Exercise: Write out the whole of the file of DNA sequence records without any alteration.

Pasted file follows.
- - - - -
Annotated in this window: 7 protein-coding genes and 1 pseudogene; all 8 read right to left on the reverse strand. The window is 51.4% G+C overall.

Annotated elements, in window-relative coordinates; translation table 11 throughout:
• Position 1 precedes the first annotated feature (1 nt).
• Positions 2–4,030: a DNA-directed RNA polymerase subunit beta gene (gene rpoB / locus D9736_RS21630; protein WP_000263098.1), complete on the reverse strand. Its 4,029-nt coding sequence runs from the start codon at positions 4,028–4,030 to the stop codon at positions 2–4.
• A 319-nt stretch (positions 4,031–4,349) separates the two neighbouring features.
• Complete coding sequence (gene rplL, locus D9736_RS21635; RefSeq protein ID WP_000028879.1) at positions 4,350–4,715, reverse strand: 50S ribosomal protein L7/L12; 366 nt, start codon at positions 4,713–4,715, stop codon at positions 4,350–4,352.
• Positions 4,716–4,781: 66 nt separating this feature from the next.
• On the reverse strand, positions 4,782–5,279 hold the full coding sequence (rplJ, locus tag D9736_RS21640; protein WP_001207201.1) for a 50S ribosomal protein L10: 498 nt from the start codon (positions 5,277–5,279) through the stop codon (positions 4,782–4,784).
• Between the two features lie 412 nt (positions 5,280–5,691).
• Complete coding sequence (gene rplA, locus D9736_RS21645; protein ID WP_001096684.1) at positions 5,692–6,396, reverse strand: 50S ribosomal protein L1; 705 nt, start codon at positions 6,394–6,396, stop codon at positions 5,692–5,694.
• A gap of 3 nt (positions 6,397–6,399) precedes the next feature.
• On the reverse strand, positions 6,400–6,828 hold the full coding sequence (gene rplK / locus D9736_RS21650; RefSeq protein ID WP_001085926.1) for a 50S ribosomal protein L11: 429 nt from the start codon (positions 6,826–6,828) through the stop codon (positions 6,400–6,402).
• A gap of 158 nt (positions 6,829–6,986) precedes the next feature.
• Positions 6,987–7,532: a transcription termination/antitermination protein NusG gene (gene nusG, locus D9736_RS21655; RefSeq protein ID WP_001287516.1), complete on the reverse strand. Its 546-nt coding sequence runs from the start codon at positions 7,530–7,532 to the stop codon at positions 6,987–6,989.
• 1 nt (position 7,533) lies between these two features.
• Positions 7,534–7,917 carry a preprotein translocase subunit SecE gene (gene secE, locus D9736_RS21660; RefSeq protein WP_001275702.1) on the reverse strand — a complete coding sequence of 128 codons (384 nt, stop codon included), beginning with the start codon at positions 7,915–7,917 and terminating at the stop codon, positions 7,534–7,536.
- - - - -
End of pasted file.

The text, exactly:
Annotated in this window: 7 protein-coding genes and 1 pseudogene; all 8 read right to left on the reverse strand. The window is 51.4% G+C overall.

Annotated elements, in window-relative coordinates; translation table 11 throughout:
• Position 1 precedes the first annotated feature (1 nt).
• Positions 2–4,030: a DNA-directed RNA polymerase subunit beta gene (gene rpoB / locus D9736_RS21630; protein WP_000263098.1), complete on the reverse strand. Its 4,029-nt coding sequence runs from the start codon at positions 4,028–4,030 to the stop codon at positions 2–4.
• A 319-nt stretch (positions 4,031–4,349) separates the two neighbouring features.
• Complete coding sequence (gene rplL, locus D9736_RS21635; RefSeq protein ID WP_000028879.1) at positions 4,350–4,715, reverse strand: 50S ribosomal protein L7/L12; 366 nt, start codon at positions 4,713–4,715, stop codon at positions 4,350–4,352.
• Positions 4,716–4,781: 66 nt separating this feature from the next.
• On the reverse strand, positions 4,782–5,279 hold the full coding sequence (rplJ, locus tag D9736_RS21640; protein WP_001207201.1) for a 50S ribosomal protein L10: 498 nt from the start codon (positions 5,277–5,279) through the stop codon (positions 4,782–4,784).
• Between the two features lie 412 nt (positions 5,280–5,691).
• Complete coding sequence (gene rplA, locus D9736_RS21645; protein ID WP_001096684.1) at positions 5,692–6,396, reverse strand: 50S ribosomal protein L1; 705 nt, start codon at positions 6,394–6,396, stop codon at positions 5,692–5,694.
• A gap of 3 nt (positions 6,397–6,399) precedes the next feature.
• On the reverse strand, positions 6,400–6,828 hold the full coding sequence (gene rplK / locus D9736_RS21650; RefSeq protein ID WP_001085926.1) for a 50S ribosomal protein L11: 429 nt from the start codon (positions 6,826–6,828) through the stop codon (positions 6,400–6,402).
• A gap of 158 nt (positions 6,829–6,986) precedes the next feature.
• Positions 6,987–7,532: a transcription termination/antitermination protein NusG gene (gene nusG, locus D9736_RS21655; RefSeq protein ID WP_001287516.1), complete on the reverse strand. Its 546-nt coding sequence runs from the start codon at positions 7,530–7,532 to the stop codon at positions 6,987–6,989.
• 1 nt (position 7,533) lies between these two features.
• Positions 7,534–7,917 carry a preprotein translocase subunit SecE gene (gene secE, locus D9736_RS21660; RefSeq protein WP_001275702.1) on the reverse strand — a complete coding sequence of 128 codons (384 nt, stop codon included), beginning with the start codon at positions 7,915–7,917 and terminating at the stop codon, positions 7,534–7,536.